The Lake Champlain Region boasts more than 400 years of history — from Native Americans and America's early explorers to the Revolutionary War and beyond. Throughout the region, there are museums, historic sites, buildings, bridges, and other Lake Champlain attractions that serve as testaments to the region's storied past.
Walking tours: guided and on your own
One of the best ways to get a sense of the past is to walk through the area's historic towns and villages. The region's history is written in structures — from churches and lighthouses to family homes and libraries — most of which has preserved Greek Revival and Federal architecture. Take a walking tour of one of the hamlets, such as Keeseville, Port Henry, Westport, or Essex, an entire village that is on the National Register of Historic Places. There are plenty of shops, art galleries, restaurants, and more along the way.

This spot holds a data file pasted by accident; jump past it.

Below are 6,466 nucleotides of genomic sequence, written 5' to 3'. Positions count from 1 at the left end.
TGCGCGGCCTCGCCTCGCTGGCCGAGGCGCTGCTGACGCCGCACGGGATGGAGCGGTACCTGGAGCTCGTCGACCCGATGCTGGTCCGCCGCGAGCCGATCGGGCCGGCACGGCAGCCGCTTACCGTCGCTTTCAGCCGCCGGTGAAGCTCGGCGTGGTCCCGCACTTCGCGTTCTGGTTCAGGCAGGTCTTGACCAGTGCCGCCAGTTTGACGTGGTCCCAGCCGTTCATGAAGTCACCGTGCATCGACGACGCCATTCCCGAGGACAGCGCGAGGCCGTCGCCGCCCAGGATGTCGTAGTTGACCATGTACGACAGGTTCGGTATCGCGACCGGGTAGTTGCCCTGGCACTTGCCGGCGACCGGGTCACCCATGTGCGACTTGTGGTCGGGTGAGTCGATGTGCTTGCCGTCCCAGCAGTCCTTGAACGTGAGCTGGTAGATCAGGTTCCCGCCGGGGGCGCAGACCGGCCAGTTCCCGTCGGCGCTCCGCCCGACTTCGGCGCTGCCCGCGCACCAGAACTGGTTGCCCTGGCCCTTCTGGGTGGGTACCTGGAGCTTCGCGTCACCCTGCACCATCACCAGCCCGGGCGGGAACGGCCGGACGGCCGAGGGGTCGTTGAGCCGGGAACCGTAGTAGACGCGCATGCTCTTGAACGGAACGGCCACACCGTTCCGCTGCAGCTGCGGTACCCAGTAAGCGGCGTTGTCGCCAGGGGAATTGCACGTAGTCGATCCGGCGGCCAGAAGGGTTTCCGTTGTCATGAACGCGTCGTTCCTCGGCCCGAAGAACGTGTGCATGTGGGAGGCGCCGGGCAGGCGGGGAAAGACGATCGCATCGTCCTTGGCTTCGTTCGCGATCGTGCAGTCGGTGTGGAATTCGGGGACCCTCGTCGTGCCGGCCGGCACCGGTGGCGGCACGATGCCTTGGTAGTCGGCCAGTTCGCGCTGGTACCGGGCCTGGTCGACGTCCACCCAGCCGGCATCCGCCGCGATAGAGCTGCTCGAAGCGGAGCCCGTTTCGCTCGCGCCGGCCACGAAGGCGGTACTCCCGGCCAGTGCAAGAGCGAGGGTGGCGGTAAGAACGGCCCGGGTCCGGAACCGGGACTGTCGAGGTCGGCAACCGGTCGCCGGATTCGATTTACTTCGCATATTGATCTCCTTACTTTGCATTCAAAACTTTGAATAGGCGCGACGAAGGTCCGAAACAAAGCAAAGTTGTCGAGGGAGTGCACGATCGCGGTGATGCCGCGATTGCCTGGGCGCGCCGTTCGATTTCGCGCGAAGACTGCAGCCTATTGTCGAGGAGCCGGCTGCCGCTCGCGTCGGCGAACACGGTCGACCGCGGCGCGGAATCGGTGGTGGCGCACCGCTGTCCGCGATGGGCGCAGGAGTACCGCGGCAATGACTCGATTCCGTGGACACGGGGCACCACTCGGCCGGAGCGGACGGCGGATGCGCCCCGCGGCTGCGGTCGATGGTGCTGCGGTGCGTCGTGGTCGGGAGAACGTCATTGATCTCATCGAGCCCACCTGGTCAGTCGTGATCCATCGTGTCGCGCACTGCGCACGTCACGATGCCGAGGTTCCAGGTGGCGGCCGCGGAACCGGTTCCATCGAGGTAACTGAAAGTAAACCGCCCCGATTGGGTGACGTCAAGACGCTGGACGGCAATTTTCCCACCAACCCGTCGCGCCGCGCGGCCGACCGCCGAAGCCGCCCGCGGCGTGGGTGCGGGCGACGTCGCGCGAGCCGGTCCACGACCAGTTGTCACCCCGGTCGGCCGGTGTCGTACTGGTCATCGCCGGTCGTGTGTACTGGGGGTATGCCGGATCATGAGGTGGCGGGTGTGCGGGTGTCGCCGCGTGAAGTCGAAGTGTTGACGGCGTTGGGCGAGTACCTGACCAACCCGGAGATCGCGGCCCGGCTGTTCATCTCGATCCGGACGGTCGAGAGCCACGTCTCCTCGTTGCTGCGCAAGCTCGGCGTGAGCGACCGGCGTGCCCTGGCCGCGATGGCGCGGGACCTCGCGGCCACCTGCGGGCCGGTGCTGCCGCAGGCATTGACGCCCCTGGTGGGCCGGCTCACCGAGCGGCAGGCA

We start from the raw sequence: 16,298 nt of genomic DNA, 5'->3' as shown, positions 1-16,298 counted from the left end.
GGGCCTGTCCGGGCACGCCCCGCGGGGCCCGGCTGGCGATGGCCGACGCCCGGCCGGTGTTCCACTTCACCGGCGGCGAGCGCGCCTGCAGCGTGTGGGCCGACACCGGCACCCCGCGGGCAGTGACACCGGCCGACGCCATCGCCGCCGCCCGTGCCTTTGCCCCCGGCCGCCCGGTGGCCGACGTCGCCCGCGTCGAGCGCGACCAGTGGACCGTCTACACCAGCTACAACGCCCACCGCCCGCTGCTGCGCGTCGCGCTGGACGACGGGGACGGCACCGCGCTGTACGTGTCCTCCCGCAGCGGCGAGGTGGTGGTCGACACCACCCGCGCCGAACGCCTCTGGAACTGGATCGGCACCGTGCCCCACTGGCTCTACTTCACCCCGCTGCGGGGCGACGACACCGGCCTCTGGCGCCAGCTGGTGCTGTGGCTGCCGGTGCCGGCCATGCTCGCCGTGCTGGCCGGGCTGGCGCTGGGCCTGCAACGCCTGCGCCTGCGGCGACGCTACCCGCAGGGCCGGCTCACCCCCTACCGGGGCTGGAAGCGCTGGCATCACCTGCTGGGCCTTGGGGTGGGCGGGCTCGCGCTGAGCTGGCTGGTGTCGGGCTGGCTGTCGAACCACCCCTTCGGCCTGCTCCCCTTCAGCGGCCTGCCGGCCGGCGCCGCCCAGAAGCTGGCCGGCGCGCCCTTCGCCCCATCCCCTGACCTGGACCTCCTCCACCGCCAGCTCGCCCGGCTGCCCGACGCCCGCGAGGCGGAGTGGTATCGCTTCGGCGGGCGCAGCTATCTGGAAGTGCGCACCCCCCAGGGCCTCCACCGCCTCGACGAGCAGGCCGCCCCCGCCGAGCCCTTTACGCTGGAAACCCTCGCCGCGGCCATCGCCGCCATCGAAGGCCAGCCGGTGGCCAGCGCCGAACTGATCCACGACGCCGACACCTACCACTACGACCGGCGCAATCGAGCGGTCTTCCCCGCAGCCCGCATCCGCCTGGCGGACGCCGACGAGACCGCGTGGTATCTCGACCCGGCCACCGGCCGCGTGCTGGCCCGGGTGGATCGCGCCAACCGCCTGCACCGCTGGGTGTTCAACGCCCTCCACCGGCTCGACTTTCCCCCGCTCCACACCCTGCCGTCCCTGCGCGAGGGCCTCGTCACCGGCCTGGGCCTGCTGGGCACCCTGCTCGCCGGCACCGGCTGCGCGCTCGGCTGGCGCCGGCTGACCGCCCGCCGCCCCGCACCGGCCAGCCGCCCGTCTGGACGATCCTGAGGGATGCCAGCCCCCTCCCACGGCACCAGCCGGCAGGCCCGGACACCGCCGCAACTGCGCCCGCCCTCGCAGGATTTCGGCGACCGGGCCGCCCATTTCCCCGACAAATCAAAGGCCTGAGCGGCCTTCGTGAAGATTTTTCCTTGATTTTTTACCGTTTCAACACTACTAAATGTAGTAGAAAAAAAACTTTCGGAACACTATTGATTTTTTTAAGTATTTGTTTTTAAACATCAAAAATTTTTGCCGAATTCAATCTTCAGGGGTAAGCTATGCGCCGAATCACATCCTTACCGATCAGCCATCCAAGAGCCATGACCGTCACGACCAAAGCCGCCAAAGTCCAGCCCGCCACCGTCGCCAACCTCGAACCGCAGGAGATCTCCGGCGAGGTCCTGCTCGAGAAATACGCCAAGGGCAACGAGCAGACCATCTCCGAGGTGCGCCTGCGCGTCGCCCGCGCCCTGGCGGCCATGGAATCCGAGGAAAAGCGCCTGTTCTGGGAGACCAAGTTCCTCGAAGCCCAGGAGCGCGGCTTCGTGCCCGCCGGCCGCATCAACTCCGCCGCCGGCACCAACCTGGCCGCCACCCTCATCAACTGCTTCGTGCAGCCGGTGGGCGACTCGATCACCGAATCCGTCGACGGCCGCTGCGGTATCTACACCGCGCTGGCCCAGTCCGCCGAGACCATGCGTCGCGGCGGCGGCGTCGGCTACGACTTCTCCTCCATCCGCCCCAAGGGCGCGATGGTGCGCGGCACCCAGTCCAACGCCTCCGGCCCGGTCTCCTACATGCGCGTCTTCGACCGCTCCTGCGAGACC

Fort Ticonderoga and Crown Point
Discover how America changed the course of world history with a visit to the French and British war forts of Ticonderoga and Crown Point. Explore the ruins, walk through the museums, and attend military encampments, demonstrations, and historic reenactments. Both sites were strongholds during the French and Indian War and the American Revolution. While Fort Ticonderoga is closed in the winter, it does open on select days for special events, including living history events, workshops, and lectures that are well worth the visit.
The region also has many museums, including the Hancock House-Ticonderoga Historical Museum, Penfield Homestead Museum, Iron Center Museum, Ticonderoga Heritage Museum, 1812 Homestead Museum, and the Adirondack History Center Museum. Follow the story of the Lake Champlain Region's iron use, the USS Monitor, and the Civil War, or attend one of the many Lake Champlain events that celebrate the region's legendary history.